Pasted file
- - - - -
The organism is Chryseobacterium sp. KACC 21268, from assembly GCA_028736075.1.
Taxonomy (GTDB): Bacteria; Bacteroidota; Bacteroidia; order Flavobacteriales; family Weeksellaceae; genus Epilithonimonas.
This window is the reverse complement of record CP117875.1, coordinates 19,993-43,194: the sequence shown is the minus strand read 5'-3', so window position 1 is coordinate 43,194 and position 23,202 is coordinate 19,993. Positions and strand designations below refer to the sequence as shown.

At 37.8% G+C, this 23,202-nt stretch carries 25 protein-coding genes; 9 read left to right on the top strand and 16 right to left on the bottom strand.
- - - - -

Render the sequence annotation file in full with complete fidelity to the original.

The organism is Chryseobacterium sp. KACC 21268, from assembly GCA_028736075.1.
Taxonomy (GTDB): Bacteria; Bacteroidota; Bacteroidia; order Flavobacteriales; family Weeksellaceae; genus Epilithonimonas.
This window is the reverse complement of record CP117875.1, coordinates 19,993-43,194: the sequence shown is the minus strand read 5'-3', so window position 1 is coordinate 43,194 and position 23,202 is coordinate 19,993. Positions and strand designations below refer to the sequence as shown.

At 37.8% G+C, this 23,202-nt stretch carries 25 protein-coding genes; 9 read left to right on the top strand and 16 right to left on the bottom strand.